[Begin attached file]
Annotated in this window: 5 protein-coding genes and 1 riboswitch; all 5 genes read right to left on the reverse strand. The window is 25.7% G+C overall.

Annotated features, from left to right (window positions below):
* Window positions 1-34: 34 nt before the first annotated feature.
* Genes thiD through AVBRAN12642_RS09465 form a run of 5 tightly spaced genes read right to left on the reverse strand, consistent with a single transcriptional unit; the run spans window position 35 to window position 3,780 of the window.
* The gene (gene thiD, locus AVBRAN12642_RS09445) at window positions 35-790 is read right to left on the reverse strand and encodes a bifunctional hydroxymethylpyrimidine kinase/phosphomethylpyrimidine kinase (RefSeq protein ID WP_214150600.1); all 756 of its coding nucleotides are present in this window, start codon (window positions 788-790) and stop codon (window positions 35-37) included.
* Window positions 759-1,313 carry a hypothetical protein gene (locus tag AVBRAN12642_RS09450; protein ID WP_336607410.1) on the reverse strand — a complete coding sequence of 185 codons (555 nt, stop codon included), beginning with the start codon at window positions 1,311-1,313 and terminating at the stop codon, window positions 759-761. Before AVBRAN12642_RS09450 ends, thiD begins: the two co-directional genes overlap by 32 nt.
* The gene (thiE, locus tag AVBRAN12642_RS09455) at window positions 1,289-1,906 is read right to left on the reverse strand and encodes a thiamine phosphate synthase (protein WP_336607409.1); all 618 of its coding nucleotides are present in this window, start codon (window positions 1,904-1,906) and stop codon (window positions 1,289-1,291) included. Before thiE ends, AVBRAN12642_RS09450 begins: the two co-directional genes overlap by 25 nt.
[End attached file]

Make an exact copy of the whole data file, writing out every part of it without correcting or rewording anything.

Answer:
Annotated in this window: 5 protein-coding genes and 1 riboswitch; all 5 genes read right to left on the reverse strand. The window is 25.7% G+C overall.

Annotated features, from left to right (window positions below):
* Window positions 1-34: 34 nt before the first annotated feature.
* Genes thiD through AVBRAN12642_RS09465 form a run of 5 tightly spaced genes read right to left on the reverse strand, consistent with a single transcriptional unit; the run spans window position 35 to window position 3,780 of the window.
* The gene (gene thiD, locus AVBRAN12642_RS09445) at window positions 35-790 is read right to left on the reverse strand and encodes a bifunctional hydroxymethylpyrimidine kinase/phosphomethylpyrimidine kinase (RefSeq protein ID WP_214150600.1); all 756 of its coding nucleotides are present in this window, start codon (window positions 788-790) and stop codon (window positions 35-37) included.
* Window positions 759-1,313 carry a hypothetical protein gene (locus tag AVBRAN12642_RS09450; protein ID WP_336607410.1) on the reverse strand — a complete coding sequence of 185 codons (555 nt, stop codon included), beginning with the start codon at window positions 1,311-1,313 and terminating at the stop codon, window positions 759-761. Before AVBRAN12642_RS09450 ends, thiD begins: the two co-directional genes overlap by 32 nt.
* The gene (thiE, locus tag AVBRAN12642_RS09455) at window positions 1,289-1,906 is read right to left on the reverse strand and encodes a thiamine phosphate synthase (protein WP_336607409.1); all 618 of its coding nucleotides are present in this window, start codon (window positions 1,904-1,906) and stop codon (window positions 1,289-1,291) included. Before thiE ends, AVBRAN12642_RS09450 begins: the two co-directional genes overlap by 25 nt.